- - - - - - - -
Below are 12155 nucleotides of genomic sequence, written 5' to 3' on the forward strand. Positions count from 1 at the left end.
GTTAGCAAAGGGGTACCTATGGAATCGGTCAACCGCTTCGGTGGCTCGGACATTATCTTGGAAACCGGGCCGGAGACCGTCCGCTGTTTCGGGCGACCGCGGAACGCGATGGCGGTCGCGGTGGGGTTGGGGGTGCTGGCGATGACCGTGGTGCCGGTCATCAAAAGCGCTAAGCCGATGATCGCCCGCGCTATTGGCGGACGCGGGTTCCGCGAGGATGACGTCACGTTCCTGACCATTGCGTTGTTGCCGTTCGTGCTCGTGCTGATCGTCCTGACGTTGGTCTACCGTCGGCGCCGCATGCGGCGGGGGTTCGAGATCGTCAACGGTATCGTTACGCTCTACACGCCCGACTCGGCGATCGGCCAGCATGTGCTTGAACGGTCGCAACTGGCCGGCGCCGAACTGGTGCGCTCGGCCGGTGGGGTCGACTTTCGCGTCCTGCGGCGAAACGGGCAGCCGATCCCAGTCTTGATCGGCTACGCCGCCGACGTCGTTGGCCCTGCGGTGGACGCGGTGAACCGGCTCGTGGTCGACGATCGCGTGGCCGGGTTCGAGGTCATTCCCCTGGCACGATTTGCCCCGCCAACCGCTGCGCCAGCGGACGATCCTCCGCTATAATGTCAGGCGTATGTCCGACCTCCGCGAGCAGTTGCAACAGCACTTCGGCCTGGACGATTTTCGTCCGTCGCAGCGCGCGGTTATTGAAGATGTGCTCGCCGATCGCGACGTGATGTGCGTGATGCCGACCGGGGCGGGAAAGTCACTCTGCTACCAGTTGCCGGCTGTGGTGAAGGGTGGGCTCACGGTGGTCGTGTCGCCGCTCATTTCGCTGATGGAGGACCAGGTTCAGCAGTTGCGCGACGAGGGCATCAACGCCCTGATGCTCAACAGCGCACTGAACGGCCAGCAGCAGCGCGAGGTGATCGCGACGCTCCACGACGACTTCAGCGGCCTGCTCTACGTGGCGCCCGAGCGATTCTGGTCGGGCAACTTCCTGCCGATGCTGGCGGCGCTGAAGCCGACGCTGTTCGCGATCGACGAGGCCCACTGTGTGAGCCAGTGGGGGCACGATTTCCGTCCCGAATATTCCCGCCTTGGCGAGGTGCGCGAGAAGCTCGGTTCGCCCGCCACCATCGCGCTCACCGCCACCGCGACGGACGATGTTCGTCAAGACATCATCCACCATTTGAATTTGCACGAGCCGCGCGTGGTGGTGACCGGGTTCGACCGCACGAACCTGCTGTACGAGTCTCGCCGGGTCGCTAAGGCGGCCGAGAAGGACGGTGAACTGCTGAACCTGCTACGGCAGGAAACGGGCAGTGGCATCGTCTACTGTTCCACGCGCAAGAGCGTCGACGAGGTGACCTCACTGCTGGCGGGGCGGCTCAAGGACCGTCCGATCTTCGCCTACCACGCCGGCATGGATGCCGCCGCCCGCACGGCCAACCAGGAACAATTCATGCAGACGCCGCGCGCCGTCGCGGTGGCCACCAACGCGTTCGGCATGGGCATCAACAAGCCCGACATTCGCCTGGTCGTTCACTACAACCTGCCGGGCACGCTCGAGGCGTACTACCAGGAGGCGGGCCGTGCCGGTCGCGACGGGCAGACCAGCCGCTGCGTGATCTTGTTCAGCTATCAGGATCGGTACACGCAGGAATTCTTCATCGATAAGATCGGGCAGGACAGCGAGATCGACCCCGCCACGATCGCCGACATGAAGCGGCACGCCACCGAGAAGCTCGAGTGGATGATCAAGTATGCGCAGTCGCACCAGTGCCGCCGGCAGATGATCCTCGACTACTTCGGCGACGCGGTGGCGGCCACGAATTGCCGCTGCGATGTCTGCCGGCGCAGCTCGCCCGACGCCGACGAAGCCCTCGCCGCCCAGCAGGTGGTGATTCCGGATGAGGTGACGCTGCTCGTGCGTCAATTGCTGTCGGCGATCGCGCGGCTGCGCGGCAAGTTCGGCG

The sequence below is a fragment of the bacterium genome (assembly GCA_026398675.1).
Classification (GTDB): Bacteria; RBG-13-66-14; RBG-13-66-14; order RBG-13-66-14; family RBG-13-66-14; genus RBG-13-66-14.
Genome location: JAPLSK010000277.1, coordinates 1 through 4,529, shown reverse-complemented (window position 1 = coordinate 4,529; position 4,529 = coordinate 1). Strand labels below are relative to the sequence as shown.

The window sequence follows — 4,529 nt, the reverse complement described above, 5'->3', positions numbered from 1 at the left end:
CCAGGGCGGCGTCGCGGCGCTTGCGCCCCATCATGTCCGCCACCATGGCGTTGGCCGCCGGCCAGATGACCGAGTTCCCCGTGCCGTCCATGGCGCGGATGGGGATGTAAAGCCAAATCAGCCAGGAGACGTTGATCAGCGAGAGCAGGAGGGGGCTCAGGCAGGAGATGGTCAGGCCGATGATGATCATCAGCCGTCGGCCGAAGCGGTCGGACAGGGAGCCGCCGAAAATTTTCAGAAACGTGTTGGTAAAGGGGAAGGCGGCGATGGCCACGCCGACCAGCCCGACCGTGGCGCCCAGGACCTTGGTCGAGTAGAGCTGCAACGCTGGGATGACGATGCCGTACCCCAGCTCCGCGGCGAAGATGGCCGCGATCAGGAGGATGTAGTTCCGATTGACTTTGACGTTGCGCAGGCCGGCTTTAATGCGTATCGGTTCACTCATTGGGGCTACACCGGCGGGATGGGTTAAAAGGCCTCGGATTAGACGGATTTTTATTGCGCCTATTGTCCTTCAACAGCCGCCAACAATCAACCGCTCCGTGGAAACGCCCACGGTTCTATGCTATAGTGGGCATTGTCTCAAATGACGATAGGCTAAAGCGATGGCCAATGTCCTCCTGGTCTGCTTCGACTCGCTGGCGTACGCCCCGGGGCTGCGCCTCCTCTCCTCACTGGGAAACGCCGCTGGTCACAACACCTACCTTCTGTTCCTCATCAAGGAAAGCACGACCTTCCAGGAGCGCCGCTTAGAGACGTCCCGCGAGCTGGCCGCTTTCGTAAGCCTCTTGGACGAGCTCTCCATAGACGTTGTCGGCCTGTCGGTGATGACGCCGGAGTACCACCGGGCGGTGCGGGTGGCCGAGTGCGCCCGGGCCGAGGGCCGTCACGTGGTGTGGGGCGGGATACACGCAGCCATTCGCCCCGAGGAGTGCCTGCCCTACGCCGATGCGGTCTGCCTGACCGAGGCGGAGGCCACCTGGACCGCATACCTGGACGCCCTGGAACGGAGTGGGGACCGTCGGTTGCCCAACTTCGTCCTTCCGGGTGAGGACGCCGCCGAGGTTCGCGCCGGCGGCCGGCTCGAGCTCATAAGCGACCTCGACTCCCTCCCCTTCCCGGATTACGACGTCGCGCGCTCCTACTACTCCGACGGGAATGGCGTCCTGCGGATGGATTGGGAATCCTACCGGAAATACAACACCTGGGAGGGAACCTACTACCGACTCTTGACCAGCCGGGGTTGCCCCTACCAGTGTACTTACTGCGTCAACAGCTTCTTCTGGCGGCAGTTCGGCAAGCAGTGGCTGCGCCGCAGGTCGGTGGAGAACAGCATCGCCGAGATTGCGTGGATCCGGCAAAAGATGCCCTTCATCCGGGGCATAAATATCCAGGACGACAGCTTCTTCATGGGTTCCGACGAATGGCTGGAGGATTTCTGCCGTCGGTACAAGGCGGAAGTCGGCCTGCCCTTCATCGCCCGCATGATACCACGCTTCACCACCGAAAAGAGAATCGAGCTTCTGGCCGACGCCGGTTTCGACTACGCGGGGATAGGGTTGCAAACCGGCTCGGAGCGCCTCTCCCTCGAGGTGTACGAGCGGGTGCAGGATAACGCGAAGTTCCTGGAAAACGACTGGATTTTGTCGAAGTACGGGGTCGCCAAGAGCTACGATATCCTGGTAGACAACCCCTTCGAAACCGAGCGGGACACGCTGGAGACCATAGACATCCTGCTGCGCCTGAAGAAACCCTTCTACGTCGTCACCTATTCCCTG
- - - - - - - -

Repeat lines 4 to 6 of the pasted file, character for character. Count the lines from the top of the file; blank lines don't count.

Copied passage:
Classification (GTDB): Bacteria; RBG-13-66-14; RBG-13-66-14; order RBG-13-66-14; family RBG-13-66-14; genus RBG-13-66-14.
Genome location: JAPLSK010000277.1, coordinates 1 through 4,529, shown reverse-complemented (window position 1 = coordinate 4,529; position 4,529 = coordinate 1). Strand labels below are relative to the sequence as shown.

The window sequence follows — 4,529 nt, the reverse complement described above, 5'->3', positions numbered from 1 at the left end: